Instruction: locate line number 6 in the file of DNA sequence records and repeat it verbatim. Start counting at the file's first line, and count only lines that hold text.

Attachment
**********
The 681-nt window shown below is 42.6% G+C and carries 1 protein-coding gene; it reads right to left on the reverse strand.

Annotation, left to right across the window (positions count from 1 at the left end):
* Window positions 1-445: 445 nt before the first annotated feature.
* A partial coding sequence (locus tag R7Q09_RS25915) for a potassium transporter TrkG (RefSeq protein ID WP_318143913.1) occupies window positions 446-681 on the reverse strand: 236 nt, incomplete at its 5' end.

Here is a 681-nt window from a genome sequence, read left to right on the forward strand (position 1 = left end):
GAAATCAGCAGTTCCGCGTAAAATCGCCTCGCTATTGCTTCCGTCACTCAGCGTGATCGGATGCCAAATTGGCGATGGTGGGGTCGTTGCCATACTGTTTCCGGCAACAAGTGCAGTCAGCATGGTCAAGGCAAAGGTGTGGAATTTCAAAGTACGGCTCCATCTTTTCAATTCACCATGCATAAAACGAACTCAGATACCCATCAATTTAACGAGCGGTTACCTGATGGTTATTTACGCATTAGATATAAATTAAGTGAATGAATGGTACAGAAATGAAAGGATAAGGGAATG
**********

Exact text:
GAAATCAGCAGTTCCGCGTAAAATCGCCTCGCTATTGCTTCCGTCACTCAGCGTGATCGGATGCCAAATTGGCGATGGTGGGGTCGTTGCCATACTGTTTCCGGCAACAAGTGCAGTCAGCATGGTCAAGGCAAAGGTGTGGAATTTCAAAGTACGGCTCCATCTTTTCAATTCACCATGCATAAAACGAACTCAGATACCCATCAATTTAACGAGCGGTTACCTGATGGTTATTTACGCATTAGATATAAATTAAGTGAATGAATGGTACAGAAATGAAAGGATAAGGGAATG